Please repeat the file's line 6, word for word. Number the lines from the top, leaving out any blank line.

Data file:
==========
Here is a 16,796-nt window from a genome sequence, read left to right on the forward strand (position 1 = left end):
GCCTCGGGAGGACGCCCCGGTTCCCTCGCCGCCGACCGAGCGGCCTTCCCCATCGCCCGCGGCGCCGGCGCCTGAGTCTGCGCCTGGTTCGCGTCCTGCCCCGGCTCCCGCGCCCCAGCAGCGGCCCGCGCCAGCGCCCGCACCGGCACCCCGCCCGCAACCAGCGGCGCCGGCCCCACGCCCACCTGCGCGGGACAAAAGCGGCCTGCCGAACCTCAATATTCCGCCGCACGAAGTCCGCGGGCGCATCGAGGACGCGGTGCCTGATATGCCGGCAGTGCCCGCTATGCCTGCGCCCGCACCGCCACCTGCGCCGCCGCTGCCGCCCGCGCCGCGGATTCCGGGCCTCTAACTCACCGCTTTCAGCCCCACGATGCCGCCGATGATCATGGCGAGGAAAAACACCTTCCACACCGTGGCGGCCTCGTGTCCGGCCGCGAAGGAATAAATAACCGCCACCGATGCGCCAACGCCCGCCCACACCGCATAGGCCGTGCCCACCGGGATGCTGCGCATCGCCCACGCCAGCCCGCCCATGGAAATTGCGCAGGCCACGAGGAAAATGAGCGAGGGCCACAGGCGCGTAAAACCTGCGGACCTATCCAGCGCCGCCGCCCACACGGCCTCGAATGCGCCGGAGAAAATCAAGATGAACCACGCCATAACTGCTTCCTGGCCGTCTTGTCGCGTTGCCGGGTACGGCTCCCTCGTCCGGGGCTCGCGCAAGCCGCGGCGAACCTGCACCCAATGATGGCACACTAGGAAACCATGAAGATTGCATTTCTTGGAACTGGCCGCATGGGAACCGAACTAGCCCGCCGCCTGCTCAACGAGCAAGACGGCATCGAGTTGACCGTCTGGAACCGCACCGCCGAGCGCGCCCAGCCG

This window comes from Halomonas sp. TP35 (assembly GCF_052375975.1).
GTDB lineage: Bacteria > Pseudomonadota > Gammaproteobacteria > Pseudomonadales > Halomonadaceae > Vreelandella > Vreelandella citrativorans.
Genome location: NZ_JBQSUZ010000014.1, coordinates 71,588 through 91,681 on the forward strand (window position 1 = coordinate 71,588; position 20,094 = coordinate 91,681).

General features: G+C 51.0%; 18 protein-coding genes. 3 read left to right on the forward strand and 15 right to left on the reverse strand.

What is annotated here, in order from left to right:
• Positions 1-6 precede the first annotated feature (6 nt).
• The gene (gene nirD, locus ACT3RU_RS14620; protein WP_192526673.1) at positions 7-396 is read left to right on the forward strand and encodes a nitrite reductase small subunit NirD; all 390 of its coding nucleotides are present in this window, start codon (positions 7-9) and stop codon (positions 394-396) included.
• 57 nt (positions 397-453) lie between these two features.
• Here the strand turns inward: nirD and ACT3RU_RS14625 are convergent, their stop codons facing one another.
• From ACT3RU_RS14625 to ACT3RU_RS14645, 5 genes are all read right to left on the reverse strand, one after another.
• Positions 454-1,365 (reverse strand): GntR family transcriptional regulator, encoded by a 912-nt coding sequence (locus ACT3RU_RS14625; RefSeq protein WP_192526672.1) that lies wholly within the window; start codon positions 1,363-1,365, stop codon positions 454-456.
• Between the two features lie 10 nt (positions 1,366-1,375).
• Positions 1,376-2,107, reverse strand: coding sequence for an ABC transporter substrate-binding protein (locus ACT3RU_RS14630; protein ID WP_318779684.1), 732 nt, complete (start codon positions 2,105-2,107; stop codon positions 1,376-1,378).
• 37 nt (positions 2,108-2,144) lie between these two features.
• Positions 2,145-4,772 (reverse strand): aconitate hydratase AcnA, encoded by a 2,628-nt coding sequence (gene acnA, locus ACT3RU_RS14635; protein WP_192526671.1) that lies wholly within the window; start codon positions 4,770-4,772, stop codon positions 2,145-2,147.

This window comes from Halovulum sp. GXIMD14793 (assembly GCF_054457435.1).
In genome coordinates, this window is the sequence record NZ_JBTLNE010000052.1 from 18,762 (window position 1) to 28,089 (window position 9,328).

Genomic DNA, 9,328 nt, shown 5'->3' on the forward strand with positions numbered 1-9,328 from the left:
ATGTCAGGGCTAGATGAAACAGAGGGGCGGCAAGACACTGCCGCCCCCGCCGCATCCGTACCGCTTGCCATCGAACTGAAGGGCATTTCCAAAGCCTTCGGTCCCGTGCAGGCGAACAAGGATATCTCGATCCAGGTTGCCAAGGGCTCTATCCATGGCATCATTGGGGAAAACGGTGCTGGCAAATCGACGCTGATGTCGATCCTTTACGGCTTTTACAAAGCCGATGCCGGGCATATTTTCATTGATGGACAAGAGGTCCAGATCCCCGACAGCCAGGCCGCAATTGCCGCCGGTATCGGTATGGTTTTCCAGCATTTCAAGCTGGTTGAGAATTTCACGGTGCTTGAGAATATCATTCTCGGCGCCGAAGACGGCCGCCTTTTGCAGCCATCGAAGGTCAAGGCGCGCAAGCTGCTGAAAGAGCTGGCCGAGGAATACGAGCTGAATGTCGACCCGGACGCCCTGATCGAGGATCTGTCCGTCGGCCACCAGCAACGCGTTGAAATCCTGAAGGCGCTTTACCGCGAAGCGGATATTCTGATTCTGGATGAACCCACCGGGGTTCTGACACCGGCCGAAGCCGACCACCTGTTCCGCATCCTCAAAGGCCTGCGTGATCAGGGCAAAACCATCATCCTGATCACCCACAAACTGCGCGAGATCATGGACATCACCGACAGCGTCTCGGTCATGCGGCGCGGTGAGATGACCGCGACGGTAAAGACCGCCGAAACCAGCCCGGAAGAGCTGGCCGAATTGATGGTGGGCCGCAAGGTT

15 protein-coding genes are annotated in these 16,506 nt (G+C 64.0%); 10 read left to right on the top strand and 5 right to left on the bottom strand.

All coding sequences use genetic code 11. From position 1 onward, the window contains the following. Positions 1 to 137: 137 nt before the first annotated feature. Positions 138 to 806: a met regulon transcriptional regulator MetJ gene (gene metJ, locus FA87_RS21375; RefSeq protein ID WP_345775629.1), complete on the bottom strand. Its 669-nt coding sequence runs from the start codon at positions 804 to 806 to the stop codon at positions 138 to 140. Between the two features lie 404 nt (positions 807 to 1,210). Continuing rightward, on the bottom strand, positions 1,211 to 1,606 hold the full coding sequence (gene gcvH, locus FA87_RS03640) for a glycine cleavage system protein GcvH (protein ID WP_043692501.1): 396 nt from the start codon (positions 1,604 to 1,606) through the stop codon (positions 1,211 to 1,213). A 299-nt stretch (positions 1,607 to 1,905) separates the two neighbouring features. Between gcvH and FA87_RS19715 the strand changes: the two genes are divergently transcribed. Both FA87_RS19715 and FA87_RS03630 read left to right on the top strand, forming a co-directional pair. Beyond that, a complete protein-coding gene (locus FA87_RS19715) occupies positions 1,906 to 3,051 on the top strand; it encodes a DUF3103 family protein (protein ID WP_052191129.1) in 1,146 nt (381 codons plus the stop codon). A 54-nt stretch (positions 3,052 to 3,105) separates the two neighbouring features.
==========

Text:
General features: G+C 51.0%; 18 protein-coding genes. 3 read left to right on the forward strand and 15 right to left on the reverse strand.